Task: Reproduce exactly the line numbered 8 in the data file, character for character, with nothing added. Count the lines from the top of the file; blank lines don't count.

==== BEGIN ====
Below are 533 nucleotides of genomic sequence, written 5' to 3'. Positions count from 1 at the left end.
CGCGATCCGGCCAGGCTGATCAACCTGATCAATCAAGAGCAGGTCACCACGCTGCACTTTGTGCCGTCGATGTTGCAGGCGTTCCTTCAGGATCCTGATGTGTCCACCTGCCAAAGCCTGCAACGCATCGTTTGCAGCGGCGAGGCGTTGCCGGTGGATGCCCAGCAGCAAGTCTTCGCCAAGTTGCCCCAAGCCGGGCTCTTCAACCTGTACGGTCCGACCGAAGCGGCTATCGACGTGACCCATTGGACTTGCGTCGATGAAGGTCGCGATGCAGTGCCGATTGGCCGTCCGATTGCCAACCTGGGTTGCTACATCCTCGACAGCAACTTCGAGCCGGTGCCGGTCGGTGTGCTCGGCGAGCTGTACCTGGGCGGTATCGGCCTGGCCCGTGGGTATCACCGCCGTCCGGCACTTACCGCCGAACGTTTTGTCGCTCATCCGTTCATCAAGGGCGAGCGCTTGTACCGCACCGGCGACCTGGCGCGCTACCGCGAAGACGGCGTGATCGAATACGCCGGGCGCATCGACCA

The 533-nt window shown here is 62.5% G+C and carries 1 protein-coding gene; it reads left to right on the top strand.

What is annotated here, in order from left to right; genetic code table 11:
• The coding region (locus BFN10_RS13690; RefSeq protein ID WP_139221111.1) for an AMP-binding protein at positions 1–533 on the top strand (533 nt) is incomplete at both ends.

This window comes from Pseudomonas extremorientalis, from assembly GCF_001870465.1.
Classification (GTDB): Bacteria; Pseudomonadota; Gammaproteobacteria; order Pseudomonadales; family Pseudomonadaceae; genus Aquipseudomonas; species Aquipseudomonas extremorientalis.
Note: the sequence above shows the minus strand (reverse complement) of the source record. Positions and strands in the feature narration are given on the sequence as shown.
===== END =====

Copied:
Note: the sequence above shows the minus strand (reverse complement) of the source record. Positions and strands in the feature narration are given on the sequence as shown.